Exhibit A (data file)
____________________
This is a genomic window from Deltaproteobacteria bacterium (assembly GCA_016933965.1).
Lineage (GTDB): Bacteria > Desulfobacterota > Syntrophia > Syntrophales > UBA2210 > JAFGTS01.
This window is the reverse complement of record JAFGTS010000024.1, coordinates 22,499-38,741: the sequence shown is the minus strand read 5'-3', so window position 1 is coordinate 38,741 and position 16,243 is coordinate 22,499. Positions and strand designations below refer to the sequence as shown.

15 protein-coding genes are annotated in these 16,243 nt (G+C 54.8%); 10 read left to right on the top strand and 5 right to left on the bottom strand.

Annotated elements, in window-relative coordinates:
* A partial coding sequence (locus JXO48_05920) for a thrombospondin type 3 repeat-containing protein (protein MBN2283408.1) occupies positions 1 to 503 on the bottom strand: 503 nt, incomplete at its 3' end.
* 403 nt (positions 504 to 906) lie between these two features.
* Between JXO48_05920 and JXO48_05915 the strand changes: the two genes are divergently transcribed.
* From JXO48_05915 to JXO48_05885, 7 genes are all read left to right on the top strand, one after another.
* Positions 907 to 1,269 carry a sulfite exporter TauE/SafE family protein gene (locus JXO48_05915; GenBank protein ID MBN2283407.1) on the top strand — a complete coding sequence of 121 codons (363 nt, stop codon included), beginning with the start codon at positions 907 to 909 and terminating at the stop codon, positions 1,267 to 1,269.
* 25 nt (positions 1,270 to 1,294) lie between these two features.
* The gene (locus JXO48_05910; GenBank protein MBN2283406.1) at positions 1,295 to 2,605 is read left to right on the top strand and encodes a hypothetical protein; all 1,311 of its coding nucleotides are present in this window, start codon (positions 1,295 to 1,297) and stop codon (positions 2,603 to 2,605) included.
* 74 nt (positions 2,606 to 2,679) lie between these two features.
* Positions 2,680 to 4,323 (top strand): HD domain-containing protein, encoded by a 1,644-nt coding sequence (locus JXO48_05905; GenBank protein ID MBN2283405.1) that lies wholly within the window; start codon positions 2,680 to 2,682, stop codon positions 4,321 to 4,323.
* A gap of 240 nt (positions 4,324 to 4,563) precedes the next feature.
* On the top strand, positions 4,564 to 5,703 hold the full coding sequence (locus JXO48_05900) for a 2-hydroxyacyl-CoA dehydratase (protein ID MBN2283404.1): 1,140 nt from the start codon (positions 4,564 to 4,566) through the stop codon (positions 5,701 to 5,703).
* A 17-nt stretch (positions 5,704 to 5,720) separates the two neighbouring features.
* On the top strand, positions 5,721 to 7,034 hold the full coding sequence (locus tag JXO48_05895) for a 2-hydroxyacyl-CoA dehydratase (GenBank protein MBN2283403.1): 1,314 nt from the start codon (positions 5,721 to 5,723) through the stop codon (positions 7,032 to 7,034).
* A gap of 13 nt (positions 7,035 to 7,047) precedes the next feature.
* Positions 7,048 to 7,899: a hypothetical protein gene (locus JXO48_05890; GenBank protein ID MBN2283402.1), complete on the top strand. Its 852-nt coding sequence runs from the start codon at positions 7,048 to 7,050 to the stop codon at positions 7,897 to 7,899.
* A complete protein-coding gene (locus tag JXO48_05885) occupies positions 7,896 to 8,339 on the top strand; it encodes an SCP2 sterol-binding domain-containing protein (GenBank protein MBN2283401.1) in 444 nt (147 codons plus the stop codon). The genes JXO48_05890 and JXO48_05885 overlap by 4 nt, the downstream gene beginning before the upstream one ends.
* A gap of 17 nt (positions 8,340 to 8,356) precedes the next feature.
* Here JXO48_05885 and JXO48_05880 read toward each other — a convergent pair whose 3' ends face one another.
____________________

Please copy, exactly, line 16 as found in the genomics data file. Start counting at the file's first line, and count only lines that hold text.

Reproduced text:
* On the top strand, positions 4,564 to 5,703 hold the full coding sequence (locus JXO48_05900) for a 2-hydroxyacyl-CoA dehydratase (protein ID MBN2283404.1): 1,140 nt from the start codon (positions 4,564 to 4,566) through the stop codon (positions 5,701 to 5,703).